I’ve talked about cars in the past, but it’s worth re-mentioning, since it’s on my mind. Our first new car, is now a classic, a 1969 Chevelle. I was pretty tight with my money, more so than today. It was a plain-jane car, no A/C, manual everything! just AM/FM radio and a 3-speed floor shifter. It was the first in a long line of Mr and Mrs. cars. It was my first experience of on-the-lot cars purchases. It was the beginning of the “big-box-auto-store” concept.
I can remember my first remembrance of a new car purchase by my father. A 1955 Buick Special, red and white. In those days the Dealership had four or five display cars, you looked at an order book, chose colors, accessories then waited 6-8 weeks for delivery.
Our 1983 Oldsmobile was the last new car that we ordered. New car, sure there were a number of cars on the lot, but none in our desired color. Once we chose our desired exterior color, we had only two more decisions; 1 which color pin stripe did we want, silver or gold, 2. and since interior accessories were now grouped, and we wanted only one item which came in package 23A, we go 15 other items, making the package price another $700!
Oh, and then there’s the dealing on the price! In days gone by, you could sit and haggle, beat your fist, raise your voice and wind up getting discounts of 10-15%. The manufactures have changed the game today. Saturn was good leader in game changing sales. They didn’t haggle, the car was not over-priced. It was like going to Walmart to buy jeans, the price advertised is what you paid. Today the available discount is much smaller, the dealer doesn’t lose anything, because the manufacturer retains a “hold back” percentage for the dealer’s profit.
We don’t buy a new car often. I marvel at people that either know someone or “stumble” into a deal. Somehow they find the exact vehicle they’ve been wanting, only 6 months old having less than a million miles for half price. How do they do that???? We tend to make our primary vehicle a new purchase and keep it for 10 years.
We purchased a new (end of season) Honda van in 2006. I liked that van, plenty of room AND storage and large enough to haul stuff! But “one” of us had been contemplating a change. While I had hoped to look at another van, it seems that was not to be our direction. Apparently, it was time to consider SUV’s. “We” had predetermined our focus, a Ford Explorer. Unlike my usual big box store shopping techniques, which include want, decided, walk-in, buy, walk-out, this required 6 months of research, wheel base, width, towing, colors, crash tests, blog sites for complaints, car magazines test drives and on and on. Here, in our home state, auto dealers are NOT open on Sunday’s. So one Sunday we decided to visit 5 dealership and do the walk around. We gravitated to two finalists. The Explorer and the Durango. Durango!!!! I hate Durango’s! Why??? We owned a 1999 Durango, the worst made car I’ve ever owned. Three thousand miles after the warranty, we couldn’t pass up a dealer service center, and every dealership service visit was another $500+. Even after Chrysler determined to recall and “take care of things” they only covered the year after ours and beyond! Now its time to research pricing, and multiple different dealers for available discounts. We paid for that Durango TWICE!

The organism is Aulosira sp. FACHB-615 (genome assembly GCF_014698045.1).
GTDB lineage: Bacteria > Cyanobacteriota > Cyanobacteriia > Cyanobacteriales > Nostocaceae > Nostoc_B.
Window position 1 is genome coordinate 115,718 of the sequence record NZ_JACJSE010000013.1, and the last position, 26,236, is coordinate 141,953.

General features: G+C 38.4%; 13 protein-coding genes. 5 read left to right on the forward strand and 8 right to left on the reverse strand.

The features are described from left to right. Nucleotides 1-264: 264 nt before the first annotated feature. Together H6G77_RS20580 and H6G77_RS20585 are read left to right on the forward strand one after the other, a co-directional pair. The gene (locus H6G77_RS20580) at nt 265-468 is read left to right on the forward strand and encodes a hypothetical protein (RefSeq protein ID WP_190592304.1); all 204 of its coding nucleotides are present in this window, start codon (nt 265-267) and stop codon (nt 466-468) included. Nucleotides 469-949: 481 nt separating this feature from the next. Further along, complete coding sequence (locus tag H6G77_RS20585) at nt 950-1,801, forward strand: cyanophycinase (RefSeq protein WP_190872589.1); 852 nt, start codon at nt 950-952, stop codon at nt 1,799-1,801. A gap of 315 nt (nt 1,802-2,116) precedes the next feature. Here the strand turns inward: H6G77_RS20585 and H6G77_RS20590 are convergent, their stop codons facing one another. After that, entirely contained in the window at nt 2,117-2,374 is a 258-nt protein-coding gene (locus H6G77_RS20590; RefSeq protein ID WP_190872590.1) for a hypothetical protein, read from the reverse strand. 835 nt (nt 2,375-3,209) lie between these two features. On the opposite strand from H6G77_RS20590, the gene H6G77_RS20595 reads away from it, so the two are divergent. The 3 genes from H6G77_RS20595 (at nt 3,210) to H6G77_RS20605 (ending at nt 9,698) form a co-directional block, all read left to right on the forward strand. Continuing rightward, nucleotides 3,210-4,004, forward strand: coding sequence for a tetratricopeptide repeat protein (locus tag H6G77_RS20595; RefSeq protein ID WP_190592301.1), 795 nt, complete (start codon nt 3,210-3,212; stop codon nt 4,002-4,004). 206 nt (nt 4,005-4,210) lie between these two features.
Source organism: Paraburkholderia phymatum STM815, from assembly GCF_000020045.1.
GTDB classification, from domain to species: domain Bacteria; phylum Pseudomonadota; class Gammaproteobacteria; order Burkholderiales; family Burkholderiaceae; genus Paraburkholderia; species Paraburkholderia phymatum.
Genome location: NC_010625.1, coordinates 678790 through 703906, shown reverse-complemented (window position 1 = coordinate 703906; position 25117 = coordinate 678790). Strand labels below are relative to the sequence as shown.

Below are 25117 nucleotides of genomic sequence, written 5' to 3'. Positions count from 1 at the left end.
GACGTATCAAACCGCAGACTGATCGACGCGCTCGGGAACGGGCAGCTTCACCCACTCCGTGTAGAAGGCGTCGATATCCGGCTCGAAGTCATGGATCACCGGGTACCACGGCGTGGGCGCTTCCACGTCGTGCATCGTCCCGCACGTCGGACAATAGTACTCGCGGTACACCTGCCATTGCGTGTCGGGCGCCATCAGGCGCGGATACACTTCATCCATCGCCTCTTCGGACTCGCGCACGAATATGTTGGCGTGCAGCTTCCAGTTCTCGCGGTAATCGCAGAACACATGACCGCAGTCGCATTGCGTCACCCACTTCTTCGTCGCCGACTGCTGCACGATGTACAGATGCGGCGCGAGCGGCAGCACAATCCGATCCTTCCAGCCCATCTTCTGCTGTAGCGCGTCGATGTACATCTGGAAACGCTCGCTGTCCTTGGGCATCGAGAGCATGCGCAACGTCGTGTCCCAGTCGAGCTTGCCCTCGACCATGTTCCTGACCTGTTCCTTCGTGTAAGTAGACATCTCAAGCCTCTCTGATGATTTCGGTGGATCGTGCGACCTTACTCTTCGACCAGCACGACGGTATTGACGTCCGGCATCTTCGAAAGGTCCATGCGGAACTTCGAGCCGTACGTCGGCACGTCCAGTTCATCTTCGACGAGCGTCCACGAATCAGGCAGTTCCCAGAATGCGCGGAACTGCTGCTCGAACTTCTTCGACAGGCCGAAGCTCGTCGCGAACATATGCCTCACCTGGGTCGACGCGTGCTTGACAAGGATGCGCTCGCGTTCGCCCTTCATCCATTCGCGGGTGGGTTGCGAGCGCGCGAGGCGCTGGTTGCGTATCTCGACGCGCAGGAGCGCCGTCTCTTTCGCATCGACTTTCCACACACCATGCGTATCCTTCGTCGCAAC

Ok, to cut the story short, we wanted to wait for the Christmas-time sales, “we” settled on the Durango (I must confess, we were a mixed marriage; she was from a Chrysler leaning family, I came from a a GM leaning family!) We did the TrueCar web site and let the dealerships come to us (a first for me). The local dealership had the match we were looking for (which we already knew). The salesman wanted to talk Invoice Price (HA!) I opened my folder of printouts from 7 different dealerships and my spreadsheet of their discounted prices. Their price was close, but I wanted $400 more, so I said $500. He accepted that without even needing to check with his manager, dang, dang, dang (I didn’t ask for enough!!!) Now once we settled on the price, then there’s the tax, documentation, etc. ok.
Then we went over to the finance guy! Here’s where the pile it on happens. After learning about the 36 and 60 month warranties, you learn what is NOT covered. For a mere $3000+ you can insure 5000 items more, including the digital computerized instrument panel, which isn’t already covered!!!!! Here’s where we squirm, do you pay $3000 for something that isn’t going to break or not buy it and it breaks tomorrow!!!!
Manufacturers freely insure what usually doesn’t break and sell the buyer invisible coverage on something that might break……. This car already costs 15 times more than my 1969 Chevelle! Yep, they want to sell you a new car, pile it on, sales price, dealer fees, documentation fees, sales tax, tire hazard coverage, exterior paint coverage, rust coverage from outside in, computer coverage, instrument coverage, we just wanted a car…………………………..